…And they would never know it was youJuly 6, 2015 3:00
How to avoid rental scams in Dubai
Ambareen Musa says it’s better to be sceptical than sorry.
October 2, 2013 6:42 by kippreport
After the numerous rental scams in Dubai last year, I have become somewhat sceptical of rental agreements in general.
My recent attempts at trying to rent an apartment in Dubai’s Jumeirah Beach Residence (JBR) – which I later turned down – has made me aware of a number of factors I needed to look out for to ensure that the agreement is actually a genuine one.
The one- or two-cheque phenomena in the UAE – where landlords and agents expect tenants to pay the entire year’s rent in one go – certainly doesn’t help the situation. After all, if I’m paying a year’s worth of rent I need to make sure my money is going into the right hands.
Here are the top six things you need to check before renting a property in Dubai:
The title deed
I asked for the title deed and made a trip to the Land Department to check whether the owner of the property is officially registered – which is the best way to prove that the title deed is genuine. It takes five minutes and a trip to Deira, but it’s worth it.
I made a phone call to the developer to make sure that the service charges on the apartment have been paid by the owner – this check is to both verify any changes (such as a sale) that may have happened but are not yet registered and whether the community charges are cleared. Not paying your community fees would generally prevent the access to the facilities of the building or community.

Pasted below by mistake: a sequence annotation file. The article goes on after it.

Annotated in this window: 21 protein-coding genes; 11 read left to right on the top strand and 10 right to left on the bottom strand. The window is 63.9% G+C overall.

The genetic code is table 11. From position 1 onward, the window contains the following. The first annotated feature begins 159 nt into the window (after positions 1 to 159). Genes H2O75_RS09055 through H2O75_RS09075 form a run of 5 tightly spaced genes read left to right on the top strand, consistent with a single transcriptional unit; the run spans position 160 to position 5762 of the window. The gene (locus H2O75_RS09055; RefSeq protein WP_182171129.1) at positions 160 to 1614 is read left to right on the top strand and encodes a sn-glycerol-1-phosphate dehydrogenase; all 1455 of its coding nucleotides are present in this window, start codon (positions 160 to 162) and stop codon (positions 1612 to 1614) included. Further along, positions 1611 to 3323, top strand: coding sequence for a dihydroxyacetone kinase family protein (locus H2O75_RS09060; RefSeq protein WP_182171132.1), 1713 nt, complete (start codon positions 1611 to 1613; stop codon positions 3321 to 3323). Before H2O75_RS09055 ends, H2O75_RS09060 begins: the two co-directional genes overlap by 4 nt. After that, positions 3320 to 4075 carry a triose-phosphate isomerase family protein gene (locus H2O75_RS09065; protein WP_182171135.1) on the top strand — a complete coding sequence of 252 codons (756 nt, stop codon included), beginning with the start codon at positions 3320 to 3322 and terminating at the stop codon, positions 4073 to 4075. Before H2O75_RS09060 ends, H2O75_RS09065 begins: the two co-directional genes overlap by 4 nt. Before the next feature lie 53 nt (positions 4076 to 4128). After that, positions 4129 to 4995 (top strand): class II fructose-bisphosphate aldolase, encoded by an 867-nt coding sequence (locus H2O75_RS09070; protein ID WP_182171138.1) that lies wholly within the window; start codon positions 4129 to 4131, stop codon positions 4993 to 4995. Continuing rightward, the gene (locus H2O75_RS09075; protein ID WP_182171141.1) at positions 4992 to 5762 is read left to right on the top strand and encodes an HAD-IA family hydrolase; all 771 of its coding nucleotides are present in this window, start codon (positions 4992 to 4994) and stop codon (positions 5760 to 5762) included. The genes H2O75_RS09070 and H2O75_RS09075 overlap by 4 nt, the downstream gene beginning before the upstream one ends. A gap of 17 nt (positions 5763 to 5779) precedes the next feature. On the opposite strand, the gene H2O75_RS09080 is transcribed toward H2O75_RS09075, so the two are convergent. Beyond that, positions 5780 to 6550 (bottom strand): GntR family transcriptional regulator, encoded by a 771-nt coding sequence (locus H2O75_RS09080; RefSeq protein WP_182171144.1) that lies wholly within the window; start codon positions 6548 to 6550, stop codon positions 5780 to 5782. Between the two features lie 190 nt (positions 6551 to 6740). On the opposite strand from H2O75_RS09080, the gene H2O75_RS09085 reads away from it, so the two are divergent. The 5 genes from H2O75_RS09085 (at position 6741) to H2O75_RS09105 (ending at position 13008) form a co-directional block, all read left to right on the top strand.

The broker agent
It is important to make sure that the real estate agent is legitimate. You can find the list of the approved brokers on the RERA website. If the broker is not on there, I would ask them why.
Rent, charges and fees
This was the interesting part. I just assumed that the commission would be the standard five per cent and I was shocked when he asked for seven per cent. At that point, I’d already lost faith in the agent.
When I asked to see the contract I was surprised to see clauses that I’d never seen before nor heard of – such as penalty fees of AED1,000 if the cheque was returned for any reason at all. I often receive calls from my bank telling me my signature is mismatched and asking me to re-issue another one. The contract also stated that I should give the landlord a 60-day notice if I did not want to renew, when the norm is generally 30 days.
This was probably the one check that made me give up on the apartment. The landlord lives in the UK and gave the power of attorney to the real estate agent I was dealing with.
The agent asked me to issue the cheques to the real estate broker’s name, which I was not comfortable with, but agreed to once he showed me the legal documents.
Just to be safe, I asked for the landlord to send me an email confirming that the cheques should be made out to the agent. To my surprise, my agent told me that, as part of company policy, no tenant is allowed to be in touch with their landlord and that everything must go through the agent.
I may be more sceptical than most people, but not allowing me to talk to my landlord is not what I’d call transparency.
In conclusion, don’t be afraid to be the kind of customer who asks too many questions – it’s better to know all the facts, do your homework and not regret giving away your money to the wrong person.
By Ambareen Musa, founder of Souqalmal.com